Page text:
9. Emerging issues up to 2000: poverty, corruption, youth unemployment,

religious crisis, terrorism, etc.

  1. Nigeria and the


  1. United Nations Organization (U.N.O.)/United Nations (U.N);
  2. Commonwealth of Nations;
  3. Organization of Unity (O.A.U)/African Union (A.U.);
  4. Economic Community of West African States (ECOWAS);
  5. Organization of Petroleum Exporting Countries (OPEC).


  1.   Global issues

West Africa in Diaspora; Racism, Debt relief and International aids; Peacekeeping and socio-political interest of developed societies; World peace (armament, nuclear science); Millennium Development Goals (MDGS).



(For candidates in Sierra Leone only)



  1. 1. Historiography and Historical Skills

What is History and why do we study History; sources of History, Historical skills (ancient and modern approaches); Prospect of ICT in Historical Studies.

  1. Origin, political, social and economic organization of the following:
  • Temne;
  • Mende;
  • Limba;
  • Loko;
  • Susu;
  • Mandingo;
  • Sherbro/Bullom.
  1. Indigenous crafts and industries:

Potters, salt making, iron working, gold mining, soap making, leather works,

weaving, carving, tie and dyeing, boat building – technology; social and economic importance.

  1. Mane Invasions
  1. Early European contact


Trade, Christianity and impact.


  1. Introduction spread and effects of Islam.


  1. Sierra Leone and the trans-Atlantic slave trade:

Origin, organization and effects


  1. The founding of the settlement colony of Sierra Leone to the declaration of the Crown Colony.
  1. The emergence of the Krio and their subsequent decline
  1. Christian Missionary activities and their impact
  1. The role of the colonial government in contacts between the colony and the hinterland.
  1. The activities of Samori Toure in Sierra Leone
  1. Declaration of the Protectorate and the Hut Tax War


SECTION C:             SIERRA LEONE FROM 1900 TO 2000

  1. The administration of the colony and constitutional developments up to 1947
  1. The administration of the Protectorate:

            Indirect rule and the Protectorate Assembly

  1. Economic and social developments in the colonial period
  • Agriculture
  • Mining
  • Transportation and communication
  • Education
  1. Political and constitutional developments from 1947 to the regaining of independence in 1961.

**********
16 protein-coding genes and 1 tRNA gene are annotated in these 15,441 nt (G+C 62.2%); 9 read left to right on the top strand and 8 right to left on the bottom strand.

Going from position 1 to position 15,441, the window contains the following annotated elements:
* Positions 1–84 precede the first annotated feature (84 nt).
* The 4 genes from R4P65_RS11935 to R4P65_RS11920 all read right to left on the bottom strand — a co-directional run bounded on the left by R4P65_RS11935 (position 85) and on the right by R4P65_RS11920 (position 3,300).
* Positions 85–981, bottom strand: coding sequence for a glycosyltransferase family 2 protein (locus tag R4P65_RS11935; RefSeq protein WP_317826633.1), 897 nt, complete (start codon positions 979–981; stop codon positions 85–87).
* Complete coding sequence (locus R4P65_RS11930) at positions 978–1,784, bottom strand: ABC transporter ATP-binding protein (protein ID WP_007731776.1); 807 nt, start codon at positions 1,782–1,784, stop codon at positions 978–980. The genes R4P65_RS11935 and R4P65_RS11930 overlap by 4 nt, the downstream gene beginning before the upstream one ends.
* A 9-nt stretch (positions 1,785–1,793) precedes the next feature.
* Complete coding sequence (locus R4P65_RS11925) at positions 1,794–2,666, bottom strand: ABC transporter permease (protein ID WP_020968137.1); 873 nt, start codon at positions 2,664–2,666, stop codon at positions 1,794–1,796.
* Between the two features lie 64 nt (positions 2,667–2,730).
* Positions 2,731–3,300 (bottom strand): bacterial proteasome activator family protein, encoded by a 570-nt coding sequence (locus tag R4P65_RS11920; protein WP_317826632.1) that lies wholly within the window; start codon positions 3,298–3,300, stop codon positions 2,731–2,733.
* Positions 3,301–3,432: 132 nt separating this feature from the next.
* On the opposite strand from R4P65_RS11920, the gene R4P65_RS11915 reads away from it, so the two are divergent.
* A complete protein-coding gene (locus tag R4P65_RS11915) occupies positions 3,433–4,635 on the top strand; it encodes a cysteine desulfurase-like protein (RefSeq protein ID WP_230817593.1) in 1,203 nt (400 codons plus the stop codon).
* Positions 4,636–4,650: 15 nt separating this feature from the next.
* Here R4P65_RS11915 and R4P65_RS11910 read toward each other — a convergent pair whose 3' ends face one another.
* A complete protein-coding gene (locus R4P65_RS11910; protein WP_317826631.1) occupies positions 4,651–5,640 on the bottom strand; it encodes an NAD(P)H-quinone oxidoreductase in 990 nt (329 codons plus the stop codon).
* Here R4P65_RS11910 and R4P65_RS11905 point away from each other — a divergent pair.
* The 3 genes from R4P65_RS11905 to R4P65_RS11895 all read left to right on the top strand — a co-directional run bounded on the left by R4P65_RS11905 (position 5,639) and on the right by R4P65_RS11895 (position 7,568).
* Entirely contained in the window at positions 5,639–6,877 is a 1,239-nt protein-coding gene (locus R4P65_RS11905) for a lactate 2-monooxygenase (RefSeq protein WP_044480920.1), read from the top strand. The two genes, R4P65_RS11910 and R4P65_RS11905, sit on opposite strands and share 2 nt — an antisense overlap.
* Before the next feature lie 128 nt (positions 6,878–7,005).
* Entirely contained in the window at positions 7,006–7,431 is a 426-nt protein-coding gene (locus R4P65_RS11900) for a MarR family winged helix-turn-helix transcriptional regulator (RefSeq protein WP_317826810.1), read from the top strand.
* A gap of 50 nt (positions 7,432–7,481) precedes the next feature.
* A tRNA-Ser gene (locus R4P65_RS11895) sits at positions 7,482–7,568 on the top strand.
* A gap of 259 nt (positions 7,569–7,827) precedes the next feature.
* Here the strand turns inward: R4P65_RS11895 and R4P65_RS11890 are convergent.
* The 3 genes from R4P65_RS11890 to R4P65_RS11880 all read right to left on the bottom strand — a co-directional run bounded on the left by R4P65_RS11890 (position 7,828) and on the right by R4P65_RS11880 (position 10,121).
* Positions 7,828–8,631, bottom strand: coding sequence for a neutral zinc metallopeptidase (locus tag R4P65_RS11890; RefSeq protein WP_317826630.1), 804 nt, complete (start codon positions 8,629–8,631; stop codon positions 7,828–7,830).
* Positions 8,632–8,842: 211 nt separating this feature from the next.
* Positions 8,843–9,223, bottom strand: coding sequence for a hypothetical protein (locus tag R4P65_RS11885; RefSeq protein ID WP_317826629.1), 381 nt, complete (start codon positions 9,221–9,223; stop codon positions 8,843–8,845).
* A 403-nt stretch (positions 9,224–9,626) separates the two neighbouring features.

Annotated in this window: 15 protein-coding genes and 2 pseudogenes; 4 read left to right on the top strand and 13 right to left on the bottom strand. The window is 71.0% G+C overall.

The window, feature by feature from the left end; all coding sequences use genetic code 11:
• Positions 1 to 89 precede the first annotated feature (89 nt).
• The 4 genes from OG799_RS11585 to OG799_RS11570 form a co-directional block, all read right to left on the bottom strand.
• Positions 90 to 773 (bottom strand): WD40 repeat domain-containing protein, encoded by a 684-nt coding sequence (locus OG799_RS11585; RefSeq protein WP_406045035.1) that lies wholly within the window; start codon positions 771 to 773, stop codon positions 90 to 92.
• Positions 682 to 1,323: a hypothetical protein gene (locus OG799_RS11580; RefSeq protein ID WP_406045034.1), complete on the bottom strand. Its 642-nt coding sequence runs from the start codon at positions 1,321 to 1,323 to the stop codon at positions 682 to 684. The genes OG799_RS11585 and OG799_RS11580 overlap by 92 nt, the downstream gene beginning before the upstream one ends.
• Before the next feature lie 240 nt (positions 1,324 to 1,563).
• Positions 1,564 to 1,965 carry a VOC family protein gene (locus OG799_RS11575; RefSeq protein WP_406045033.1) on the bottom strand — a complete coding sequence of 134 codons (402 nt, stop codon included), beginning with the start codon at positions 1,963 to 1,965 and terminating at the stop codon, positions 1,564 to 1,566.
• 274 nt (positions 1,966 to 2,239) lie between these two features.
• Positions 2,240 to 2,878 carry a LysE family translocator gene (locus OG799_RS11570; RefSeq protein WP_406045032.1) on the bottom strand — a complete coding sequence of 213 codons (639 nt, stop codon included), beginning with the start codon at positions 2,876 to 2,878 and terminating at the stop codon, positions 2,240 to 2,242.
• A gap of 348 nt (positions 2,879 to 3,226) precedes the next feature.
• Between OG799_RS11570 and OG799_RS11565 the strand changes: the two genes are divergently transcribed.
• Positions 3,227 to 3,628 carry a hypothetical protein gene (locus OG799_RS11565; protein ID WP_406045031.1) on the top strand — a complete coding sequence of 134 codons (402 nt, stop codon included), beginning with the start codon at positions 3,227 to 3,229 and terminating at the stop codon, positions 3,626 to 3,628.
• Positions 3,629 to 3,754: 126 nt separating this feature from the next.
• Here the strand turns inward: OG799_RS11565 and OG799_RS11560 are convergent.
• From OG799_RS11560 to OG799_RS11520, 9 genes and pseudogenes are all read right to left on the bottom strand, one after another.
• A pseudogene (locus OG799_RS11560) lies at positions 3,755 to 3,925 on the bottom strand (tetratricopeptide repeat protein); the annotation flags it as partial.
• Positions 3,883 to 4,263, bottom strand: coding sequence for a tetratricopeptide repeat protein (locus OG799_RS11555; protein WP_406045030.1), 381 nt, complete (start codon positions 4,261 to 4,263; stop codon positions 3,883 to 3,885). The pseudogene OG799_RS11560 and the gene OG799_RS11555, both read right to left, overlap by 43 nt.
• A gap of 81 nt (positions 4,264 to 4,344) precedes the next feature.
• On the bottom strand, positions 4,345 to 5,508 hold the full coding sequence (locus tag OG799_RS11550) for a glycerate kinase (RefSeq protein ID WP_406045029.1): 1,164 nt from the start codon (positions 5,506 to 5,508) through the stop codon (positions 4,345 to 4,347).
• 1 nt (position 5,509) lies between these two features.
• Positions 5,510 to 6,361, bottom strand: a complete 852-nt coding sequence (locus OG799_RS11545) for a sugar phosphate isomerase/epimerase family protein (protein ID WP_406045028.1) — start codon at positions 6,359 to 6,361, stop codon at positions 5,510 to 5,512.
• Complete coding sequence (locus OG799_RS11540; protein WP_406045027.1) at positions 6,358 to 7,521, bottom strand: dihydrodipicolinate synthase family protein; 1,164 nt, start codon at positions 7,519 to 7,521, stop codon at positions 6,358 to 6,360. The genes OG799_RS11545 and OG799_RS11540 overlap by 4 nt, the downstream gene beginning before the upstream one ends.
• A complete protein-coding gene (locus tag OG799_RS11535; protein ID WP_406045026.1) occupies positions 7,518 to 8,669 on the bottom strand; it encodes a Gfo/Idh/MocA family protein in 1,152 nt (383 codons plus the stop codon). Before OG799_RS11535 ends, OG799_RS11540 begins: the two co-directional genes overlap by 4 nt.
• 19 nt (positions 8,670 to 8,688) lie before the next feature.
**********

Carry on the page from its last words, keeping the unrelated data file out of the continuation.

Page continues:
2. Sierra Leone from independence to 2000:
  • The era of the Margais – 1961
  • Military rule – National Reformation Council,
  • The administration of Siaka Stevens,
  • The administration of Joseph Saidu Momoh – outbreak of the rebel war.
  • Military rule – National Provisional Ruling Council,
  • The administration of Ahmed Tejan Kabbah up to 2000.
  1. Sierra Leone and the

(i)         United Nationals Organization (U.N.O.)/United Nations (U.N);

(ii)        Commonwealth of Nations;

(iii)       Organization of African Unity (O.A.U.)/African Union (A.U.);

(iv)       Economic Community of West African States (ECOWAS);

  • Manu River Union (MRU).

Check and Confirm: How much is Dollar to Naira

🤑 Start making money from home today!

👉 Get correct FREE TIPS and Guides on how to make money from home today. Click here to start



👍Showcase your business here!

With over 1M unique users per month across all channels, we have a large audience for you to showcase your products and services. Simply get in touch via 👉


🤑 Make Money now!

👉 Make money writing for us. Apply for Freelance writing jobs in Nigeria.

👉 Make Money as InfoGuideNigeria Advertising Agents, read more here


✍️ Be Our Guest Publisher!

Do you have a press release, breaking news,  or any other helpful information to share with our growing readers? If yes, send your article to 👉

We will be glad to publish it if the information is useful to our audience.


This post can be helpful to somebody else, please share it on Facebook, Whatsapp, Telegram and Twitter. There are buttons below for this (easy to use too)!

Copyright Warning!

Contents on this website may not be republished, reproduced, redistributed either in whole or in part without due permission or acknowledgment.
Proper acknowledgment includes, but not limited to (a) LINK BACK TO THE ARTICLE in the case of re-publication on online media, (b) Proper referencing in the case of usage in research, magazine, brochure, or academic purposes,.
All contents are protected by the Digital Millennium Copyright Act 1996 (DMCA).
We publish all contents with good intentions. If you own this content & believe your copyright was violated or infringed, please contact us at [] to file a complaint and we will take necessary actions immediately.

Infoguide Editor

InfoGuide Nigeria is a team of Resource Persons and Consultants led by Ifiokobong Ibanga. Page maintained by Ifiokobong Ibanga. If you need a personal assistance on this topic, kindly contact us.

Related Articles

Leave a Reply

Your email address will not be published. Required fields are marked *

Back to top button